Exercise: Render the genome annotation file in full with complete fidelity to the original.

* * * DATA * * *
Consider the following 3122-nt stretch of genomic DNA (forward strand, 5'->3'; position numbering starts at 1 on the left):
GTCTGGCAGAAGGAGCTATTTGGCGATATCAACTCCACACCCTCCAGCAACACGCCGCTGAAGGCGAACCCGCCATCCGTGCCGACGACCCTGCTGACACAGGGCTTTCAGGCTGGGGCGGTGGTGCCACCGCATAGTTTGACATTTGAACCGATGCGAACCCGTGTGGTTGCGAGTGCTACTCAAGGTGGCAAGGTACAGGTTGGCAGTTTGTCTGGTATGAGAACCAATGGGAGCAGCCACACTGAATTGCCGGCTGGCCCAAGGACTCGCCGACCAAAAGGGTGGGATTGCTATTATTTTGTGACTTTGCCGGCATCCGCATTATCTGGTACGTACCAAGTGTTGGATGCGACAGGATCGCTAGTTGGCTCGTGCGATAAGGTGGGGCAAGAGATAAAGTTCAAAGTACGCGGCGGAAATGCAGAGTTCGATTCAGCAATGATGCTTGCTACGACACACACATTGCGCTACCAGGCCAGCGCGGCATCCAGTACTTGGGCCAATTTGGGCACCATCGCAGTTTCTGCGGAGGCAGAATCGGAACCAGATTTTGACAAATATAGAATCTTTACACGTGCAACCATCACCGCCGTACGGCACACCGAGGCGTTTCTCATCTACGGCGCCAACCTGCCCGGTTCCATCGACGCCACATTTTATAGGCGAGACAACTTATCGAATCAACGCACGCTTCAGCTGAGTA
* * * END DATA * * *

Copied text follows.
Consider the following 3122-nt stretch of genomic DNA (forward strand, 5'->3'; position numbering starts at 1 on the left):
GTCTGGCAGAAGGAGCTATTTGGCGATATCAACTCCACACCCTCCAGCAACACGCCGCTGAAGGCGAACCCGCCATCCGTGCCGACGACCCTGCTGACACAGGGCTTTCAGGCTGGGGCGGTGGTGCCACCGCATAGTTTGACATTTGAACCGATGCGAACCCGTGTGGTTGCGAGTGCTACTCAAGGTGGCAAGGTACAGGTTGGCAGTTTGTCTGGTATGAGAACCAATGGGAGCAGCCACACTGAATTGCCGGCTGGCCCAAGGACTCGCCGACCAAAAGGGTGGGATTGCTATTATTTTGTGACTTTGCCGGCATCCGCATTATCTGGTACGTACCAAGTGTTGGATGCGACAGGATCGCTAGTTGGCTCGTGCGATAAGGTGGGGCAAGAGATAAAGTTCAAAGTACGCGGCGGAAATGCAGAGTTCGATTCAGCAATGATGCTTGCTACGACACACACATTGCGCTACCAGGCCAGCGCGGCATCCAGTACTTGGGCCAATTTGGGCACCATCGCAGTTTCTGCGGAGGCAGAATCGGAACCAGATTTTGACAAATATAGAATCTTTACACGTGCAACCATCACCGCCGTACGGCACACCGAGGCGTTTCTCATCTACGGCGCCAACCTGCCCGGTTCCATCGACGCCACATTTTATAGGCGAGACAACTTATCGAATCAACGCACGCTTCAGCTGAGTA